The Trials and Tradeoffs of Being a Competitive Athlete

Valerie Worthington’s journals portray the immense value and annoying struggles of competing in BJJ.

In 2012, Valerie Worthington shared the story of her road to the Abu Dhabi World Championships and Mundials. Valerie has a black belt in Brazilian jiu jitsu and has competed in multiple BJJ world championships. She also holds her PhD and works as a college professor. But she also gets sick, deals with injuries, and has setbacks, just like any other ‘normal’ person.

In fact, as described in her first journal entry, the 2012 competition season got off to a rocky and colorful start. It was a few weeks out from the Abu Dhabi World Championships, which was naturally a great time to get very, very sick. Valerie explained:

Imagine a ball of concrete in your stomach that shoots fingers of nauseating misery up under your ribcage, around toward your kidneys, and down toward your unmentionables, like a giant, angry starktopus (half starfish, half octopus. Not to be confused with Sharktopus, which is a B-movie starring Eric Roberts). And every now and then, it wiggles around to make its presence known, and you experience that as a distant rumble portending nothing good. And then the rumble comes closer and closer, which causes the situation to become, shall we say, dire.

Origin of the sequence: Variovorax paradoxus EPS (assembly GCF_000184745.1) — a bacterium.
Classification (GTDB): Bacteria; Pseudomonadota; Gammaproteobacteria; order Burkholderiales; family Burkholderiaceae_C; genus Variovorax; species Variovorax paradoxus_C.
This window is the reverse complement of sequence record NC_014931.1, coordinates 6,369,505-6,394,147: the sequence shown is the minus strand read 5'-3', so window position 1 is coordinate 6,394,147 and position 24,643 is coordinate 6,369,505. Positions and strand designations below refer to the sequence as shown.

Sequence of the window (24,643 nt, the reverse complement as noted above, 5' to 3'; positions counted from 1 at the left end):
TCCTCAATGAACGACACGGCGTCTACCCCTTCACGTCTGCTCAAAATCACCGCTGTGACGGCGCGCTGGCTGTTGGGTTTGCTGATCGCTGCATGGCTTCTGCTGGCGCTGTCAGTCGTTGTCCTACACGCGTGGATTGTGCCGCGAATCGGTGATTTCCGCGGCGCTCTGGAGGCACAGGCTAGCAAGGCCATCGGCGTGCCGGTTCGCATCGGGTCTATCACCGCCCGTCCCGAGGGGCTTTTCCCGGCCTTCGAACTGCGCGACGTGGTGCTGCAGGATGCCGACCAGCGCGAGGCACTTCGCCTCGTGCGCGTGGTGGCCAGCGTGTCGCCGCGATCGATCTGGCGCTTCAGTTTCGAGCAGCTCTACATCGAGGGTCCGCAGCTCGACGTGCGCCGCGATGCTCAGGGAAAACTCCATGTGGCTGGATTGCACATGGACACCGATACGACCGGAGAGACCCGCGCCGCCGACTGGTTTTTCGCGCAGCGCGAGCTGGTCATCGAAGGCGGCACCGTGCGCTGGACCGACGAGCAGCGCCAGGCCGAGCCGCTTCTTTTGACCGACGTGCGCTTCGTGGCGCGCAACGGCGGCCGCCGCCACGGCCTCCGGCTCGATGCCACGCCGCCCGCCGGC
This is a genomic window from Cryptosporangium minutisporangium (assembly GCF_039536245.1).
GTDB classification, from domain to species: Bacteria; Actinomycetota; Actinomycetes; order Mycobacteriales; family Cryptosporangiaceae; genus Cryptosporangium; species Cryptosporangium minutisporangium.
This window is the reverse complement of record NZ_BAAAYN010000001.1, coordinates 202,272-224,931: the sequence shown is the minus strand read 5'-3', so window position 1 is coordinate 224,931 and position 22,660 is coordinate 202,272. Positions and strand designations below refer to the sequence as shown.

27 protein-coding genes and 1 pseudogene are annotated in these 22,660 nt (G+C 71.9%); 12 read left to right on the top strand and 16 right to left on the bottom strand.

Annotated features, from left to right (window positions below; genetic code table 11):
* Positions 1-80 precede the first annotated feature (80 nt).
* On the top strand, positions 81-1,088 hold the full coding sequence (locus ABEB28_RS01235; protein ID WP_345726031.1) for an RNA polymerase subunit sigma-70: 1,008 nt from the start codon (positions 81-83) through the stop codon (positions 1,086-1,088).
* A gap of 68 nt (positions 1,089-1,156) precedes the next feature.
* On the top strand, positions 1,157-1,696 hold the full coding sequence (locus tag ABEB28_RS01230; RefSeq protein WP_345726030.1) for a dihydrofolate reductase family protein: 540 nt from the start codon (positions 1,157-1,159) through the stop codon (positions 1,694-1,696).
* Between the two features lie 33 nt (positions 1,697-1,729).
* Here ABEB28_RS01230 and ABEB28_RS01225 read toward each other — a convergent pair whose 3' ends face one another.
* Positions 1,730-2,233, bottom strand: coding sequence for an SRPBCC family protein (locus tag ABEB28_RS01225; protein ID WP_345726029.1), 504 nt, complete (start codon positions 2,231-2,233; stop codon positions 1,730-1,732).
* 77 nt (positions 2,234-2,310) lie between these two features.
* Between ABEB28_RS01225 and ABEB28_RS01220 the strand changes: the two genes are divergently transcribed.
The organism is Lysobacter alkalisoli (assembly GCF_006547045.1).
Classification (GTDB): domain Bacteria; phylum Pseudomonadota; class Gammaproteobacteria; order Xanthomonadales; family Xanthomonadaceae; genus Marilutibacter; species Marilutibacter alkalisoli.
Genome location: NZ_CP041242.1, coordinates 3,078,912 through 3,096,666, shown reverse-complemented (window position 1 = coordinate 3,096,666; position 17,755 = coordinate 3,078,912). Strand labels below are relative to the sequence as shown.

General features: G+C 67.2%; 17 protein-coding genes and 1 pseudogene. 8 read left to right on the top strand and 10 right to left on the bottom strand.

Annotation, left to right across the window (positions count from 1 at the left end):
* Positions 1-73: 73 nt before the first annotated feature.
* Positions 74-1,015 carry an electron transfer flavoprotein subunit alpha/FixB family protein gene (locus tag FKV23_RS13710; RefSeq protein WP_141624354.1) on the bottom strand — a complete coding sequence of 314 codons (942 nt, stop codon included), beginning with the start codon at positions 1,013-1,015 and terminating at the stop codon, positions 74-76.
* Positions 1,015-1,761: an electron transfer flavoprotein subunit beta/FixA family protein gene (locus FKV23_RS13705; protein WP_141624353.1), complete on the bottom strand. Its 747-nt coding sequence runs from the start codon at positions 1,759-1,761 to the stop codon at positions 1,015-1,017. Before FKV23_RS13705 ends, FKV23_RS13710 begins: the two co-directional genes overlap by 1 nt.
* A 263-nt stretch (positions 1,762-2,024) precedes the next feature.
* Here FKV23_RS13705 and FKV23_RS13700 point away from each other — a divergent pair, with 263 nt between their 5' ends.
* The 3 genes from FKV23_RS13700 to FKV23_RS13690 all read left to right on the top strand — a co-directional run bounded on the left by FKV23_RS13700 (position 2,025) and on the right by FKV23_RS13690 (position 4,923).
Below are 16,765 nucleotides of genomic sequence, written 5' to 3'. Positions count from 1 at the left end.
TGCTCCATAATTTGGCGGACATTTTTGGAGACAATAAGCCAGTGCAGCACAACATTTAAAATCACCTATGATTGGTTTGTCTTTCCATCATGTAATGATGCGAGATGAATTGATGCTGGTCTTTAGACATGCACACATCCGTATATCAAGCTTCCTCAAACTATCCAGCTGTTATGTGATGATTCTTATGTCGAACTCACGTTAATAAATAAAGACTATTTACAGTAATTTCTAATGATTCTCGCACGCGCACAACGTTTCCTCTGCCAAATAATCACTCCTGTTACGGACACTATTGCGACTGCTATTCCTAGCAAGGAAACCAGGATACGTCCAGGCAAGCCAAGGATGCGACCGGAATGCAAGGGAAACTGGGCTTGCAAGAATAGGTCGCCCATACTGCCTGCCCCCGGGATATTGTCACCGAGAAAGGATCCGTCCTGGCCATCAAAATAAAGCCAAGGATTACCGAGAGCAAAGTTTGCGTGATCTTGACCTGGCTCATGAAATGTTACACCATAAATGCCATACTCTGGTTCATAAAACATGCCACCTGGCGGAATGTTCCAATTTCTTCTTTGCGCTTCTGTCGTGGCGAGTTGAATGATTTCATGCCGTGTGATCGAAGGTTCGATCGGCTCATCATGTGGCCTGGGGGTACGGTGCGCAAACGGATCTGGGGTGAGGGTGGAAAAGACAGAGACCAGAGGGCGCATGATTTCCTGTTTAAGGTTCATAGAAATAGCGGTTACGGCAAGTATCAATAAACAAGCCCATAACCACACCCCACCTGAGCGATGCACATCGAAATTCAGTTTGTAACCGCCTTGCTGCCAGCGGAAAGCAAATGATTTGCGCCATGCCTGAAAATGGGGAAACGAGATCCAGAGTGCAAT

The starktopus kept her down for five whole days. But as Valerie noted, “…maybe there is a takeaway here, namely that we always have to deal with the unexpected; it’s the nature of competition.”

Fast forward a few weeks. It was the week before the Abu Dhabi, and after a subway ride, a five-hour bus ride, and a twelve-hour flight Valerie had arrived in the United Arab Emirates. In her journal, she outlined the primary challenges of competing so far away from home:

  • Getting enough sleep at the times I’m supposed to be sleeping.
  • Experimenting with the available food, all of which is delicious so far, but not necessarily all of which is consistent with my normal diet.
  • Getting enough training in so that I feel ready but not so much so that I feel fatigued.
  • Keeping myself focused on what I’m here for rather than what is jarring about being here. It’s all an amazing adventure, so as long as I remind myself of that, I should be in good shape.

One week later, the tournament had come and gone. After her months of training, hours of travel, and five days of struggle with the starktopus – Valerie lost the first match in her weight class, and won one match and lost one in the open division.

So what’s the point of training your ass off and flying across the world, just to lose a few BJJ tournaments? Why go through all work that and risk losing? Isn’t this all sort of anti-climactic? Valerie had some wisdom to offer.

We losers have a choice. We can be pissed off, cry, or stomp around. OR, we can be pissed off, cry, or stomp around, and then regroup and use the experience to learn and improve. I am choosing to do the latter, and increasingly, to focus on the latter part of the latter.